I have less of a problem with the teachers than the students and administrators. I've worked at schools labeled the worst in the city, but in fact had great teachers tasked with the impossible.
It's the kids I deal with. I do not want my own young children around them. Making matters worse are the administrators who are so afraid of a complaint or accusation that they allow the animals to run the zoo. While the lack of discipline paints a false image of fewer discipline issues (only on paper, because most issues aren't documented), it makes teaching in this school all but impossible. Actually, many find it impossible and just quit.
I understand the way the system is gamed to put good teachers at an outrageous disadvantage, and I'd think long and hard before blaming a school's problems on its teachers.
I work in one of the worst districts in the state.
My fiance & I already discussed that if we are still living in this area when we have kids, they're going to private school.
Not if I could help it!!! Not a fan of the admin, test scores are awful, and there's too many students with too many things going on. There are some fantastic teachers at my school, a few I would love to have as my (non existent) children's teachers, but even with those fantastic teachers, there's still too many other students they have to deal with every day. I would feel like my children weren't getting everything they could. (I'm also just assuming my kids wouldn't be "those" kids...)
With that said, the first school I worked at was a really "good" school. It was in a HUGE district though, so it would have depended on the school we were zoned for. I just think about the grade levels, and there are a few who I wouldn't really be thrilled with any of the teachers teaching my kid. For example, when I taught fourth there, there was one other teacher who I would feel good about having my kid in that class. That teacher left when I did, and I know they replacement. The whole fourth grade team now is made of "pinterest" teachers. Really cute stuff, not a lot of quality. First grade was another where I would have felt eh at best with any of the teachers.
Here's another angle. I went to a school where my mother was responsible for HR. It definitely was a good experience. We carpooled. Teachers took special notice of me. It also means that I can't skip out class, can't get out of homework assignment, and bad test results went instantly to my mom's desk.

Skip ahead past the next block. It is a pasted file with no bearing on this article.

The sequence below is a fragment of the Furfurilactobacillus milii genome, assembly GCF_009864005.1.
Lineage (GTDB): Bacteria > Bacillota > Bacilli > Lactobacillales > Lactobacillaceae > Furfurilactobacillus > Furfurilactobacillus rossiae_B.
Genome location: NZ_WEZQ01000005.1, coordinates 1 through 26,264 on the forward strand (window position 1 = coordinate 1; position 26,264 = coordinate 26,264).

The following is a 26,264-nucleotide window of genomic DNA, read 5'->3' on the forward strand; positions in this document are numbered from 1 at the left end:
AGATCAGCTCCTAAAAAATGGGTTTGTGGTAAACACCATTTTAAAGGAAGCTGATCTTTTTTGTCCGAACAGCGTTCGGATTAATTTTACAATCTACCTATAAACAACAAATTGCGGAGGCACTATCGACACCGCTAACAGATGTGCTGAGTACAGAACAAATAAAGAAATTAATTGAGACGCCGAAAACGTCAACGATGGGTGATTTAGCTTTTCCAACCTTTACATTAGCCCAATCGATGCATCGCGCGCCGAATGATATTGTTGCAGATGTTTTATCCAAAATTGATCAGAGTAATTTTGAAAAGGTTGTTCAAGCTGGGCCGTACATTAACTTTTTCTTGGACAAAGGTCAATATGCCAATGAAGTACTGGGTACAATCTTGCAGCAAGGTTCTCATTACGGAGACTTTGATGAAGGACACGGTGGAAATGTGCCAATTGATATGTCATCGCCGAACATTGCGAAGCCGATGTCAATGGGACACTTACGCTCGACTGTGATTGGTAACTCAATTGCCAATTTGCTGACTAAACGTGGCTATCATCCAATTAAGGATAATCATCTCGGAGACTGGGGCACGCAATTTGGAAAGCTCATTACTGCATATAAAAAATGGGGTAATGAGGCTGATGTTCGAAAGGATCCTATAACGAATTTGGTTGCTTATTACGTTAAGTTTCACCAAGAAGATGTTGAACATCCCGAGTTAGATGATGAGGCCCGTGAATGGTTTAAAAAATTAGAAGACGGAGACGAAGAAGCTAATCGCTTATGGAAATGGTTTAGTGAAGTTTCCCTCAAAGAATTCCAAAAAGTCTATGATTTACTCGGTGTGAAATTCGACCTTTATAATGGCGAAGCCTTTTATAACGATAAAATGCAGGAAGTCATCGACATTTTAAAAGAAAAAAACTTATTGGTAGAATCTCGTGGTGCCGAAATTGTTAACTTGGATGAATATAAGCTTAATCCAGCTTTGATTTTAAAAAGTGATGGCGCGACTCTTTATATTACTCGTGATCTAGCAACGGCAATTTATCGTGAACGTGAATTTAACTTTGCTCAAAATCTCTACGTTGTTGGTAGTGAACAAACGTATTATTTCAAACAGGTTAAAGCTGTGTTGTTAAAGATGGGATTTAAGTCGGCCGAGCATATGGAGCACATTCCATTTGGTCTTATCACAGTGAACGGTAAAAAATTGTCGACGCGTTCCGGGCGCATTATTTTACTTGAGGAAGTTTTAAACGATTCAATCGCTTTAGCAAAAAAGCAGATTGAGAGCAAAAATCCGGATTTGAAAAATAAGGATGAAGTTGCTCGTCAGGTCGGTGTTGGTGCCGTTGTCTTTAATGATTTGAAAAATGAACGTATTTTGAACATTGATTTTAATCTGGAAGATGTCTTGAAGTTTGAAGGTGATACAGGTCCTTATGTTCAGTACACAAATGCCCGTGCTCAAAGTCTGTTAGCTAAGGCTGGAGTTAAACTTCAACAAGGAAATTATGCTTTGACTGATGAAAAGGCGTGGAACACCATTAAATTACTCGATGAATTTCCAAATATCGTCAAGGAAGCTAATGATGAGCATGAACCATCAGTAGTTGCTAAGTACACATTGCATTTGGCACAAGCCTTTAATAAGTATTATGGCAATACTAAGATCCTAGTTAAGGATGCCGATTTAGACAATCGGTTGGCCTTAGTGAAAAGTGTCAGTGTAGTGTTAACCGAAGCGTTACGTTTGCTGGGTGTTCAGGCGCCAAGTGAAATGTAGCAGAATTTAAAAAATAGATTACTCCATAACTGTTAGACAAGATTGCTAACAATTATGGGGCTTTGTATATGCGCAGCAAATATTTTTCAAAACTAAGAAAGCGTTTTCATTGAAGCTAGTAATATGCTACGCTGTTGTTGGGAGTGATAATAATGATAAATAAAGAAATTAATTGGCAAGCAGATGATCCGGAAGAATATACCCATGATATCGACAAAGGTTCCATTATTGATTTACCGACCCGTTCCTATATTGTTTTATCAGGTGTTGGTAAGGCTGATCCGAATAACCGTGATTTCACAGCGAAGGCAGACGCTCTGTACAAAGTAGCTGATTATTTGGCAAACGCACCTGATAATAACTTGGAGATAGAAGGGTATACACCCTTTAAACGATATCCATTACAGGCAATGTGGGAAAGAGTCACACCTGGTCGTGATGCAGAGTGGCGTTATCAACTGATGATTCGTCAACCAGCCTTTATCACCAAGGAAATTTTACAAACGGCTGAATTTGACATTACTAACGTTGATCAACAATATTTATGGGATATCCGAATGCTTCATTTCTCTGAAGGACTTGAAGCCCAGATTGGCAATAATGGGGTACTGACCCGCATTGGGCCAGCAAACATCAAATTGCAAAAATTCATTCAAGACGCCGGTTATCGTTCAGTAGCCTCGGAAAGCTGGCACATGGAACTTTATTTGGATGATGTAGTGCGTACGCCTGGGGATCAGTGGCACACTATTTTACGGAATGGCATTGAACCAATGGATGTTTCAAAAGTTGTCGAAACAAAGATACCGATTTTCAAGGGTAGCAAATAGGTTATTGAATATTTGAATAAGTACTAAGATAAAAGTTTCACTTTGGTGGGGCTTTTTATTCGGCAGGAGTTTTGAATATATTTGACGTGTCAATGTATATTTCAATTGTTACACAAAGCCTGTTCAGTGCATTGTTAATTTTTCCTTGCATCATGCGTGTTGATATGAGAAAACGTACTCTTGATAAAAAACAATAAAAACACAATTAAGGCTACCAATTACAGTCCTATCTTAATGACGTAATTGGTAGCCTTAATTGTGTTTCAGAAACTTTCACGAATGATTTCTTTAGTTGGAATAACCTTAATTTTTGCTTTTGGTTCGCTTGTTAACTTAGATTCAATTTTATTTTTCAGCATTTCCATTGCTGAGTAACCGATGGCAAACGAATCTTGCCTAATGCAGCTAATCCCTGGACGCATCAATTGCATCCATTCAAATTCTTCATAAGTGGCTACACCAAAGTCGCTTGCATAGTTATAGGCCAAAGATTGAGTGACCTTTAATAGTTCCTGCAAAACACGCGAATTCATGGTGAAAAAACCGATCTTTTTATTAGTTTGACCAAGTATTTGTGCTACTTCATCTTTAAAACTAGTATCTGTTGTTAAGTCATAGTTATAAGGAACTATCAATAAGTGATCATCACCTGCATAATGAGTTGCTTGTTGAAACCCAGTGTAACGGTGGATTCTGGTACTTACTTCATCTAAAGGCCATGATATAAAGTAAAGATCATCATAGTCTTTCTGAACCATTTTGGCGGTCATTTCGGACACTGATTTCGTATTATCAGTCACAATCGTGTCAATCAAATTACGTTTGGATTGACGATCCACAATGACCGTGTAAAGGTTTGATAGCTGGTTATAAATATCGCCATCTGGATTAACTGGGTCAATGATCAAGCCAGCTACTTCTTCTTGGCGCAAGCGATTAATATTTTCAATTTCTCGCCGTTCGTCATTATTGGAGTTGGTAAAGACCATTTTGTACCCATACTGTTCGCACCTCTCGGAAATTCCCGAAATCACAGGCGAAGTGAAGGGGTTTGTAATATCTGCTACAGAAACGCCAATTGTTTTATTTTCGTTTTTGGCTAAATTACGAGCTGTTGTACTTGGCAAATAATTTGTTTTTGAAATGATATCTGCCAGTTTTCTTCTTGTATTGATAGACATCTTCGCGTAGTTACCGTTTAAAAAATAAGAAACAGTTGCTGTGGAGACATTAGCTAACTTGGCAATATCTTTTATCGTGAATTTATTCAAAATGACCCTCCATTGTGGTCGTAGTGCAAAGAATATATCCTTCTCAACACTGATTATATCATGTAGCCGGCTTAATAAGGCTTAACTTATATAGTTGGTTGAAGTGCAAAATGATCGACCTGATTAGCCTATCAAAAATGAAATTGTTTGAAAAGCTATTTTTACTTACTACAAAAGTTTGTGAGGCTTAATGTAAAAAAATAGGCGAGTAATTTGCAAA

looking bad, it's definitely a good experience. Hard to make friends though.
May 8, 2017
May 10, 2017
No. I just had an administrator say this 2 weeks ago and it is the general consensus. That being said, many teachers in my district do not send their kids to our schools especially once they get to HS.
May 11, 2017
I would never have transferred my students out of our neighbourhood school, but I wouldn't have hesitated to have them at any school I have taught at.
This really is a great question, one that should be on a school climate survey. However, I would definitely not let my kids attend my school. Majority of my student are impoverished minorities but that is not the reason. My issue is that our administrations expectations for our students could hardly get any lower. We have an opportunity to address some of the things the students do not get from home and instead we “fail them forward” and do not provide adequate skills for their post-secondary endeavors.
Yes - definitely. While I love teaching, and would love to spend more time with my child, I know I can have an impact on a full class of students while my child would still be receiving a great education. Plus, I think it's important for my (eventual, I guess I should say...ha) child to see a variety of perspectives, mindsets, and styles of teaching.
It is so sad to me to see how many of us work at schools where we would never send our own kids. That says a lot about the state of things and how little support our schools are getting/what a low priority our public schools are. It's a downward spiral, too -- once a school starts to suffer, the families who can, send their kids elsewhere, taking their support and influence with them. And I don't blame them -- I think the problem goes all the way to the core of our society and its priorities.
It's also interesting to see how many of us find fault with the admins as opposed to the teachers or kids themselves. Teachers are under so much pressure and scrutiny -- but who evaluates the administrators? Why don't admins get scorecards like their schools do? Why don't they get put on "improvement plans" if they are failing at their jobs? I think this is the part of the puzzle that is missing in all the talk of school reform -- the public points fingers at the teachers but not at those who are supposed to lead and train the teachers.